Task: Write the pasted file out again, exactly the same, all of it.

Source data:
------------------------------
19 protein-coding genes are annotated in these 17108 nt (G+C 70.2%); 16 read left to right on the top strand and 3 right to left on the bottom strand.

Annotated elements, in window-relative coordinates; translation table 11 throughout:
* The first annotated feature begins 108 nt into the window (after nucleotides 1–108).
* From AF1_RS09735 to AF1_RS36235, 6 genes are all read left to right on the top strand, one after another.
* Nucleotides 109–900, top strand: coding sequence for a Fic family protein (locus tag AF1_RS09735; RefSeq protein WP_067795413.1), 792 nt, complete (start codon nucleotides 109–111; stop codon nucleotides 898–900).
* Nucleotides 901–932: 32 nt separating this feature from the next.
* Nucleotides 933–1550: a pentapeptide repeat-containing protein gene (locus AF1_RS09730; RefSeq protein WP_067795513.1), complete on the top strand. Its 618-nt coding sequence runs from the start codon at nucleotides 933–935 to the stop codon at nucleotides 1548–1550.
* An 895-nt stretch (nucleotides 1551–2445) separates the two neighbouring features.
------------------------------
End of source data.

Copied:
19 protein-coding genes are annotated in these 17108 nt (G+C 70.2%); 16 read left to right on the top strand and 3 right to left on the bottom strand.

Annotated elements, in window-relative coordinates; translation table 11 throughout:
* The first annotated feature begins 108 nt into the window (after nucleotides 1–108).
* From AF1_RS09735 to AF1_RS36235, 6 genes are all read left to right on the top strand, one after another.
* Nucleotides 109–900, top strand: coding sequence for a Fic family protein (locus tag AF1_RS09735; RefSeq protein WP_067795413.1), 792 nt, complete (start codon nucleotides 109–111; stop codon nucleotides 898–900).
* Nucleotides 901–932: 32 nt separating this feature from the next.
* Nucleotides 933–1550: a pentapeptide repeat-containing protein gene (locus AF1_RS09730; RefSeq protein WP_067795513.1), complete on the top strand. Its 618-nt coding sequence runs from the start codon at nucleotides 933–935 to the stop codon at nucleotides 1548–1550.
* An 895-nt stretch (nucleotides 1551–2445) separates the two neighbouring features.